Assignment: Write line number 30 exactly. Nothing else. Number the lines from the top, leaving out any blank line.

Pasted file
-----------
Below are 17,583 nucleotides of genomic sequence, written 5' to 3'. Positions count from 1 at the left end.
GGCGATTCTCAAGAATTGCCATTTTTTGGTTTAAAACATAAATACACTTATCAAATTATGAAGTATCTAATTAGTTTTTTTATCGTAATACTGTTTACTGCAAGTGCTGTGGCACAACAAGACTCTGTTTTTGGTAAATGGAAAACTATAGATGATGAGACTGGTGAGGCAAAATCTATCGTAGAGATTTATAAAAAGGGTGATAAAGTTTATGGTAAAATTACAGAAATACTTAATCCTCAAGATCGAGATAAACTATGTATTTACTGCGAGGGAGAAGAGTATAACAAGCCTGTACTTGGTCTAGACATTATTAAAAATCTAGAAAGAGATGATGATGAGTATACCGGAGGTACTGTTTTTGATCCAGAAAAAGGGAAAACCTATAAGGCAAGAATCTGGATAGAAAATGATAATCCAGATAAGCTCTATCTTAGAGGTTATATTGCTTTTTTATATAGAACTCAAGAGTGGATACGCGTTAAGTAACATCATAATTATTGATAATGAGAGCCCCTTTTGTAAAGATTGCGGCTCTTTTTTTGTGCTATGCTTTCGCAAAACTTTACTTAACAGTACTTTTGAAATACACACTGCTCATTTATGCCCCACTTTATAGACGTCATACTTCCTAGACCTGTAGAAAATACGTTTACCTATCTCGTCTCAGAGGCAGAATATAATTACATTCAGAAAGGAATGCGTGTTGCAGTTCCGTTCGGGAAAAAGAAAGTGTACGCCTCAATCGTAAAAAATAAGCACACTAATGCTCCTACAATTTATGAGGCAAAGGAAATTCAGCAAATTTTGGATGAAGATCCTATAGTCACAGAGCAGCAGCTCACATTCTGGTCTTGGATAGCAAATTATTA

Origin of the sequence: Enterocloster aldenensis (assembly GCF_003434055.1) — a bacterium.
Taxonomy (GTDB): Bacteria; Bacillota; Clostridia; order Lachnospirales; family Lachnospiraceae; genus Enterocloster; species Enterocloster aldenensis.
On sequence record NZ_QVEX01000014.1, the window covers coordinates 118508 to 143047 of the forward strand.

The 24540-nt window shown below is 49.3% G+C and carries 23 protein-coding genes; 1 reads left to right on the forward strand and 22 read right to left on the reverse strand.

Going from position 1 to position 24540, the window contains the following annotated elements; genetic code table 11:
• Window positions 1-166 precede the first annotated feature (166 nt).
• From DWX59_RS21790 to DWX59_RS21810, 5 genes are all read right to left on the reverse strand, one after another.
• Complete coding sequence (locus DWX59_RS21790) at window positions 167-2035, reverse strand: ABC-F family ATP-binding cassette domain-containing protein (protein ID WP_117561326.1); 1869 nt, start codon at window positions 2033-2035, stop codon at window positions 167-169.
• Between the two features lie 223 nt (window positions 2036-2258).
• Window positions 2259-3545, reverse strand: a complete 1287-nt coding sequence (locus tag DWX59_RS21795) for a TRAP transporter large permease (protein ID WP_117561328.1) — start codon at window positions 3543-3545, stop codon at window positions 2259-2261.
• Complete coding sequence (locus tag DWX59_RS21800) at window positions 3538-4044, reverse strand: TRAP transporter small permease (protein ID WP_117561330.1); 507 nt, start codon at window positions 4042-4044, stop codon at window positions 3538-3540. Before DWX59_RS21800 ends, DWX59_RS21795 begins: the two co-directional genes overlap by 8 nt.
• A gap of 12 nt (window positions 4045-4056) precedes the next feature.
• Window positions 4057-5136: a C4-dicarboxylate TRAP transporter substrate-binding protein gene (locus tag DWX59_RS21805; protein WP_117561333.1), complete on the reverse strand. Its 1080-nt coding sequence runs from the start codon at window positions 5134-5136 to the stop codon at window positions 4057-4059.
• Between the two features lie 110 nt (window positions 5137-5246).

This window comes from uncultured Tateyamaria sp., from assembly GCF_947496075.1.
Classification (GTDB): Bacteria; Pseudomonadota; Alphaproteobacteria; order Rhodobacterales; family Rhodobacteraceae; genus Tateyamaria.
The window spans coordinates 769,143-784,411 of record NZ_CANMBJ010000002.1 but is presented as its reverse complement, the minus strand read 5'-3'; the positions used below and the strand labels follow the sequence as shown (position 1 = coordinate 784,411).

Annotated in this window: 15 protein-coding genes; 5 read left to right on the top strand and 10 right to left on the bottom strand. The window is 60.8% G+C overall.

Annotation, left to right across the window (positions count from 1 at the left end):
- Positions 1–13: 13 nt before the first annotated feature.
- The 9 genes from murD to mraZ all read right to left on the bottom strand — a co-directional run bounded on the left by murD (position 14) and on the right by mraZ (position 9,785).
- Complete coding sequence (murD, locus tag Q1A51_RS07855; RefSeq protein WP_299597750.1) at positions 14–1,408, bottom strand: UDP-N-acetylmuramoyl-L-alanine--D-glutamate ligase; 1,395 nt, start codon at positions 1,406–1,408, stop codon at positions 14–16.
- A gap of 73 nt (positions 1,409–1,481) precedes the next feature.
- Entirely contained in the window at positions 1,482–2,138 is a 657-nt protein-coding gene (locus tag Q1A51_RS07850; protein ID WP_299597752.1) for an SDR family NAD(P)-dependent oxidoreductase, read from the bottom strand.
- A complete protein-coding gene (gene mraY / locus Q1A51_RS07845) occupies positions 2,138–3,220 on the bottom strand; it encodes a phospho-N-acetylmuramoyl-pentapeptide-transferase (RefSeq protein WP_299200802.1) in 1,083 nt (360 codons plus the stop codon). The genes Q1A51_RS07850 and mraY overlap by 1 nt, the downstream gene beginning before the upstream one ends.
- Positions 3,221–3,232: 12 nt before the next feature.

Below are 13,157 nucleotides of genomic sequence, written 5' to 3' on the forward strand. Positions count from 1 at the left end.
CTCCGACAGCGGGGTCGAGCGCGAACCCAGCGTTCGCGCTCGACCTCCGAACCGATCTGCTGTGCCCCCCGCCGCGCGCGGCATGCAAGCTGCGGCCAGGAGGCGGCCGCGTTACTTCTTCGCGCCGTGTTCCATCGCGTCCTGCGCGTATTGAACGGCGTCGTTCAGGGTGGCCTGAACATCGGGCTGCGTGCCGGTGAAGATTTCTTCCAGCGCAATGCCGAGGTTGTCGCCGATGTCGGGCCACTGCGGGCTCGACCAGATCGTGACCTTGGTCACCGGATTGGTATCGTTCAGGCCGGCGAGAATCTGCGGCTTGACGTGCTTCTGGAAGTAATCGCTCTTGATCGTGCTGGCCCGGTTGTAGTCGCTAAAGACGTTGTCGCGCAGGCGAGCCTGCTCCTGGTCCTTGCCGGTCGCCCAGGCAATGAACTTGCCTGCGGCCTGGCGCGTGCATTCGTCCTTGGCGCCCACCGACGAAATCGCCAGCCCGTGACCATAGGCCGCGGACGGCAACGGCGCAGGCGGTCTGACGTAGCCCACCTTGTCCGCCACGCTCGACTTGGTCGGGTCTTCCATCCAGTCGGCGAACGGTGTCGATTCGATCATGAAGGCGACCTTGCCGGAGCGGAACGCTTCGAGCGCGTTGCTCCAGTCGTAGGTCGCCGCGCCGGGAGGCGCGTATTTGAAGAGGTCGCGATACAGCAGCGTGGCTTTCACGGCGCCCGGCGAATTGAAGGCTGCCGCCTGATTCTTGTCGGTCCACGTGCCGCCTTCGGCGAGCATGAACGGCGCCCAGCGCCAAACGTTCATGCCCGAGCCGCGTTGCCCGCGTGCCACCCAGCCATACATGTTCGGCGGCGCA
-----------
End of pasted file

CTCCGACAGCGGGGTCGAGCGCGAACCCAGCGTTCGCGCTCGACCTCCGAACCGATCTGCTGTGCCCCCCGCCGCGCGCGGCATGCAAGCTGCGGCCAGGAGGCGGCCGCGTTACTTCTTCGCGCCGTGTTCCATCGCGTCCTGCGCGTATTGAACGGCGTCGTTCAGGGTGGCCTGAACATCGGGCTGCGTGCCGGTGAAGATTTCTTCCAGCGCAATGCCGAGGTTGTCGCCGATGTCGGGCCACTGCGGGCTCGACCAGATCGTGACCTTGGTCACCGGATTGGTATCGTTCAGGCCGGCGAGAATCTGCGGCTTGACGTGCTTCTGGAAGTAATCGCTCTTGATCGTGCTGGCCCGGTTGTAGTCGCTAAAGACGTTGTCGCGCAGGCGAGCCTGCTCCTGGTCCTTGCCGGTCGCCCAGGCAATGAACTTGCCTGCGGCCTGGCGCGTGCATTCGTCCTTGGCGCCCACCGACGAAATCGCCAGCCCGTGACCATAGGCCGCGGACGGCAACGGCGCAGGCGGTCTGACGTAGCCCACCTTGTCCGCCACGCTCGACTTGGTCGGGTCTTCCATCCAGTCGGCGAACGGTGTCGATTCGATCATGAAGGCGACCTTGCCGGAGCGGAACGCTTCGAGCGCGTTGCTCCAGTCGTAGGTCGCCGCGCCGGGAGGCGCGTATTTGAAGAGGTCGCGATACAGCAGCGTGGCTTTCACGGCGCCCGGCGAATTGAAGGCTGCCGCCTGATTCTTGTCGGTCCACGTGCCGCCTTCGGCGAGCATGAACGGCGCCCAGCGCCAAACGTTCATGCCCGAGCCGCGTTGCCCGCGTGCCACCCAGCCATACATGTTCGGCGGCGCA